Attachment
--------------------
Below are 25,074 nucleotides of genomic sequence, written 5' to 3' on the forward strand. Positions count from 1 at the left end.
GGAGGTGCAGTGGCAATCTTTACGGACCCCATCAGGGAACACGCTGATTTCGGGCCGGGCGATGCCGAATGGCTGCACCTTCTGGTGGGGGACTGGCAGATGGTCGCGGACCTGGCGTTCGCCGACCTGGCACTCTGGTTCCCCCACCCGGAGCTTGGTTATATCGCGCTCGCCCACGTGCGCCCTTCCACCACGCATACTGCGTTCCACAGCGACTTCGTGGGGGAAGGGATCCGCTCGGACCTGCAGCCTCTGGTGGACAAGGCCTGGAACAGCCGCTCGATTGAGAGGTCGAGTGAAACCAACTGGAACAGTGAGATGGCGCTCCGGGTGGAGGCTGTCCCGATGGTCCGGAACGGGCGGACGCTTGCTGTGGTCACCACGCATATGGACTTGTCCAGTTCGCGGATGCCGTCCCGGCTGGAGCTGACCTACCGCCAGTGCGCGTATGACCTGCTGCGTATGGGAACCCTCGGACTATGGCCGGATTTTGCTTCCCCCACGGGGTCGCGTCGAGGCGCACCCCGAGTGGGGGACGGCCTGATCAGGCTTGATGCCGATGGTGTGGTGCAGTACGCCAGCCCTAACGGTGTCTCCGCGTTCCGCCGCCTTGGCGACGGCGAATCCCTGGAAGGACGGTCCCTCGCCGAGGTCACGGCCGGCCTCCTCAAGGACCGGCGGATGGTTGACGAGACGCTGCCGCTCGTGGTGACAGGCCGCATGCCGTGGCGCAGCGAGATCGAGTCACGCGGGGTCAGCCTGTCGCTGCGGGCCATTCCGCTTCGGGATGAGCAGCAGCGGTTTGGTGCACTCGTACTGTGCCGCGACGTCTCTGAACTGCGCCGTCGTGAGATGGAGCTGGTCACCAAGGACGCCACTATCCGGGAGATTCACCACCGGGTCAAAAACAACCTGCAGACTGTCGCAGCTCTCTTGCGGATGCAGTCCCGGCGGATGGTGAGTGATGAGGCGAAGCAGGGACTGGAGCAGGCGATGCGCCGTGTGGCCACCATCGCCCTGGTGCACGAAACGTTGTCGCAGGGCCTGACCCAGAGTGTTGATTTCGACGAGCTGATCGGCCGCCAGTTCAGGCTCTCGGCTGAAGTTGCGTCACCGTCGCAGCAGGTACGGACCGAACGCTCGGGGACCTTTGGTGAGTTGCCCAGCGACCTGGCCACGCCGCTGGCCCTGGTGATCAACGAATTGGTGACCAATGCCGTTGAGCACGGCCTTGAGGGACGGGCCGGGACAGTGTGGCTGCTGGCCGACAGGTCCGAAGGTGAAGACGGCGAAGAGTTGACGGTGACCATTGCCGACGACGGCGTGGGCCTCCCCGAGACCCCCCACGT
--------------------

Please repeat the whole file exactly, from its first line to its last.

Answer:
Below are 25,074 nucleotides of genomic sequence, written 5' to 3' on the forward strand. Positions count from 1 at the left end.
GGAGGTGCAGTGGCAATCTTTACGGACCCCATCAGGGAACACGCTGATTTCGGGCCGGGCGATGCCGAATGGCTGCACCTTCTGGTGGGGGACTGGCAGATGGTCGCGGACCTGGCGTTCGCCGACCTGGCACTCTGGTTCCCCCACCCGGAGCTTGGTTATATCGCGCTCGCCCACGTGCGCCCTTCCACCACGCATACTGCGTTCCACAGCGACTTCGTGGGGGAAGGGATCCGCTCGGACCTGCAGCCTCTGGTGGACAAGGCCTGGAACAGCCGCTCGATTGAGAGGTCGAGTGAAACCAACTGGAACAGTGAGATGGCGCTCCGGGTGGAGGCTGTCCCGATGGTCCGGAACGGGCGGACGCTTGCTGTGGTCACCACGCATATGGACTTGTCCAGTTCGCGGATGCCGTCCCGGCTGGAGCTGACCTACCGCCAGTGCGCGTATGACCTGCTGCGTATGGGAACCCTCGGACTATGGCCGGATTTTGCTTCCCCCACGGGGTCGCGTCGAGGCGCACCCCGAGTGGGGGACGGCCTGATCAGGCTTGATGCCGATGGTGTGGTGCAGTACGCCAGCCCTAACGGTGTCTCCGCGTTCCGCCGCCTTGGCGACGGCGAATCCCTGGAAGGACGGTCCCTCGCCGAGGTCACGGCCGGCCTCCTCAAGGACCGGCGGATGGTTGACGAGACGCTGCCGCTCGTGGTGACAGGCCGCATGCCGTGGCGCAGCGAGATCGAGTCACGCGGGGTCAGCCTGTCGCTGCGGGCCATTCCGCTTCGGGATGAGCAGCAGCGGTTTGGTGCACTCGTACTGTGCCGCGACGTCTCTGAACTGCGCCGTCGTGAGATGGAGCTGGTCACCAAGGACGCCACTATCCGGGAGATTCACCACCGGGTCAAAAACAACCTGCAGACTGTCGCAGCTCTCTTGCGGATGCAGTCCCGGCGGATGGTGAGTGATGAGGCGAAGCAGGGACTGGAGCAGGCGATGCGCCGTGTGGCCACCATCGCCCTGGTGCACGAAACGTTGTCGCAGGGCCTGACCCAGAGTGTTGATTTCGACGAGCTGATCGGCCGCCAGTTCAGGCTCTCGGCTGAAGTTGCGTCACCGTCGCAGCAGGTACGGACCGAACGCTCGGGGACCTTTGGTGAGTTGCCCAGCGACCTGGCCACGCCGCTGGCCCTGGTGATCAACGAATTGGTGACCAATGCCGTTGAGCACGGCCTTGAGGGACGGGCCGGGACAGTGTGGCTGCTGGCCGACAGGTCCGAAGGTGAAGACGGCGAAGAGTTGACGGTGACCATTGCCGACGACGGCGTGGGCCTCCCCGAGACCCCCCACGT